As she went on to explain, she reveals how she has seen parties where parents in the past decided to drop off an extra kid “without considering that not all the children were invited.”
“Sometimes more than one parent does this and honestly I think it’s selfish,” she wrote. She did note that while it may be okay if the parent makes arrangements with the hosting family in advance but most of the time, it comes out of left field.
“Who would say no to a child?” she wrote. “After all it’s not their fault.”
And when it comes to telling other parents her feelings about them bringing extra kids to birthday parties, she has never been one to back down from setting that boundary.
“It’s the parent who has no regard for arrangements that gets to me,” she explained.
And given the current pandemic, part of why this mom decided to keep her daughter’s 10th birthday party limited was for health reasons.
“We thought to take the kids to a craft party where each child gets a pre-chosen crafting pack to work with for the event,” she explained. “This worked out as the kids could have fun while social distancing.”
In addition, it was as a prepaid party, “so any extra children would be unpaid for and would not have their own crafting kit,” she explained. “This fact was heavily emphasized to the parents and not a word of discontent was uttered.”
But despite the perfect planning, one parent decided to drop off an extra kid at the party. The OP then explained to the parent how they had prepaid and only had enough craft kits for the kids who RSVP’d and not siblings. The parent then asked if the two kids they brought could share a pack and the OP then told them it was not fair to the extra child they had brought if she said no.
“I was not given a reason other than [the extra child] was upset they couldn’t go,” she recalled.”I stuck to it and firmly told parent that [the extra child] could not come,” she continued. “I still stuck to my decision when [the extra child] threw the biggest tantrum, parent made no move to calm but instead blamed me for saying no and ‘all the other parents always let both children attend.'”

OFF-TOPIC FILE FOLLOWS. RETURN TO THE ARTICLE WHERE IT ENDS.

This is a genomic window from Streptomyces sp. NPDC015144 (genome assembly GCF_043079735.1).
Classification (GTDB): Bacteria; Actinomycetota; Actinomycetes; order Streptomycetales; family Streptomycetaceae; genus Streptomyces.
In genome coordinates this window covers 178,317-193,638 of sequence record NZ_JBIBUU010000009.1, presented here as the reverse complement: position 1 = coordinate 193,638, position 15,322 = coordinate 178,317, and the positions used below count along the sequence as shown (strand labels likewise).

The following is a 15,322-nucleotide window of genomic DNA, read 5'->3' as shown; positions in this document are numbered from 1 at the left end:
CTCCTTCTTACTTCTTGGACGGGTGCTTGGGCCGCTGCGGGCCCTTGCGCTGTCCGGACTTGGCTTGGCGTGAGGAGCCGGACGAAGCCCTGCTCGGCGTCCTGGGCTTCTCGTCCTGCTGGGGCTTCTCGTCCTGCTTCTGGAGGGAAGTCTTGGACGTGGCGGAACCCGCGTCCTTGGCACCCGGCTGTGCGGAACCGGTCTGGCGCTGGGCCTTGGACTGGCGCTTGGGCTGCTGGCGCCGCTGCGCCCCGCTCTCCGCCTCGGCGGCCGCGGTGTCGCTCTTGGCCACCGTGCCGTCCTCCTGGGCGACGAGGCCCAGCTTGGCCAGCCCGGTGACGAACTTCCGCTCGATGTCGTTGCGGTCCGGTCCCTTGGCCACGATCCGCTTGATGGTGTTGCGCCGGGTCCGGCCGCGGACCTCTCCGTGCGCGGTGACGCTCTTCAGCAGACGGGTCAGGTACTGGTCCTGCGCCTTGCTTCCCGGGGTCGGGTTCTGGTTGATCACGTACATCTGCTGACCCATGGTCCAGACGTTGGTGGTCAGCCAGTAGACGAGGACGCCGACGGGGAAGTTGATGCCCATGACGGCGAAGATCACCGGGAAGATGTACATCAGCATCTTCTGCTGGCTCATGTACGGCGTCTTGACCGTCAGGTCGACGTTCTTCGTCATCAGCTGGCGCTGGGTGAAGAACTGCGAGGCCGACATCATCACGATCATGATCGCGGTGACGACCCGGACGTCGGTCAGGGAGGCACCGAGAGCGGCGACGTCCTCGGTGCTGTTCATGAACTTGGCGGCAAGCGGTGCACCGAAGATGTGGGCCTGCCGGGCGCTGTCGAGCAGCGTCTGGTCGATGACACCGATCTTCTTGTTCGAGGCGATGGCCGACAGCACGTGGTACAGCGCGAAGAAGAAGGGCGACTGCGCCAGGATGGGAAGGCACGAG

The parent ended up taking both kids home and the OP was just as annoyed as this meant the child who’d RSVP’d wasn’t going to stay, despite her already paying for that spot. Another parent at the party who witnessed the exchange commented on how the OP should have let the extra child stay.
“But I feel teaching my children the value of your word and sticking to it is more important that sparing the feelings of a child and parent who should know better,” she added. The mom asked if she was in the wrong “for not letting the sibling attend the party.”
One user responded with a question of their own:
“Who brings a child to a party to which they’re not invited is the better question?….I would NEVER assume that both kids could go to a part where only one was invited and would never ask that my other child be invited to a party either. I’ve had parents offer for my other son to come – sometimes I’ve taken them up on it, others not. But they OFFERED, I didn’t demand!”
While another user commented:
“I feel this. I work as a teacher and I have experienced parents picking their children up 45 minutes – hour after the bell rings because they think I am an after-school program. When the child is in elementary school, I’m not leaving them, but it’s not my responsibility to look after them because mom and dad didn’t pick them up.”
What do you think? Comment below!
With a background in the creative and educational fields, Amelia Finefrock is freelance writer, singer-songwriter and nanny based in Chicago.